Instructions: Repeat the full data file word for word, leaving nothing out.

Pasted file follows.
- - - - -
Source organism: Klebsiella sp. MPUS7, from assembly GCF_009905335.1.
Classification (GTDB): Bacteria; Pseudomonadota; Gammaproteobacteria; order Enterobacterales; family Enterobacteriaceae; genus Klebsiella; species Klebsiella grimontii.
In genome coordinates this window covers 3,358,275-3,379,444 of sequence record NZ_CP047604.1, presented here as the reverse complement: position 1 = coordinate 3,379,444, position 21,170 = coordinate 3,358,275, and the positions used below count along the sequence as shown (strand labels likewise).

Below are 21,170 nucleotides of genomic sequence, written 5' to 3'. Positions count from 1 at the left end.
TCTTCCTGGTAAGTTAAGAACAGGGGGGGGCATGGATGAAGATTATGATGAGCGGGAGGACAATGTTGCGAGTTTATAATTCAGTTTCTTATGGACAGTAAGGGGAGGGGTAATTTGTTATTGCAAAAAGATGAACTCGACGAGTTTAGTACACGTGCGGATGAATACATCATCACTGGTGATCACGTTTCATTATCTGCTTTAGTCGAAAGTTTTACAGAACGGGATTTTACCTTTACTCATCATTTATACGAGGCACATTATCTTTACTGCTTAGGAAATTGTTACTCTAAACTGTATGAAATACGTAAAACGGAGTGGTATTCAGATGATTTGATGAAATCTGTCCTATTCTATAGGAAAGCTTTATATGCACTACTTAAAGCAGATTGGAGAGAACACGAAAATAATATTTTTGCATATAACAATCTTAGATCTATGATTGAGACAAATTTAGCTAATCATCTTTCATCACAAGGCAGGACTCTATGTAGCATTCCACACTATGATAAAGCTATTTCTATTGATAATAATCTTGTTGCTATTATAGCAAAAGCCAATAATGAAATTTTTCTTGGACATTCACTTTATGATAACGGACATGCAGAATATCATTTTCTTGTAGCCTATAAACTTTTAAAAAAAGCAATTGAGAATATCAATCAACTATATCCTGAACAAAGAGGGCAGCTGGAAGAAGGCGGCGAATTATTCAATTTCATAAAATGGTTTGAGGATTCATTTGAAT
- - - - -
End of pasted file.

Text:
Source organism: Klebsiella sp. MPUS7, from assembly GCF_009905335.1.
Classification (GTDB): Bacteria; Pseudomonadota; Gammaproteobacteria; order Enterobacterales; family Enterobacteriaceae; genus Klebsiella; species Klebsiella grimontii.
In genome coordinates this window covers 3,358,275-3,379,444 of sequence record NZ_CP047604.1, presented here as the reverse complement: position 1 = coordinate 3,379,444, position 21,170 = coordinate 3,358,275, and the positions used below count along the sequence as shown (strand labels likewise).

Below are 21,170 nucleotides of genomic sequence, written 5' to 3'. Positions count from 1 at the left end.
TCTTCCTGGTAAGTTAAGAACAGGGGGGGGCATGGATGAAGATTATGATGAGCGGGAGGACAATGTTGCGAGTTTATAATTCAGTTTCTTATGGACAGTAAGGGGAGGGGTAATTTGTTATTGCAAAAAGATGAACTCGACGAGTTTAGTACACGTGCGGATGAATACATCATCACTGGTGATCACGTTTCATTATCTGCTTTAGTCGAAAGTTTTACAGAACGGGATTTTACCTTTACTCATCATTTATACGAGGCACATTATCTTTACTGCTTAGGAAATTGTTACTCTAAACTGTATGAAATACGTAAAACGGAGTGGTATTCAGATGATTTGATGAAATCTGTCCTATTCTATAGGAAAGCTTTATATGCACTACTTAAAGCAGATTGGAGAGAACACGAAAATAATATTTTTGCATATAACAATCTTAGATCTATGATTGAGACAAATTTAGCTAATCATCTTTCATCACAAGGCAGGACTCTATGTAGCATTCCACACTATGATAAAGCTATTTCTATTGATAATAATCTTGTTGCTATTATAGCAAAAGCCAATAATGAAATTTTTCTTGGACATTCACTTTATGATAACGGACATGCAGAATATCATTTTCTTGTAGCCTATAAACTTTTAAAAAAAGCAATTGAGAATATCAATCAACTATATCCTGAACAAAGAGGGCAGCTGGAAGAAGGCGGCGAATTATTCAATTTCATAAAATGGTTTGAGGATTCATTTGAAT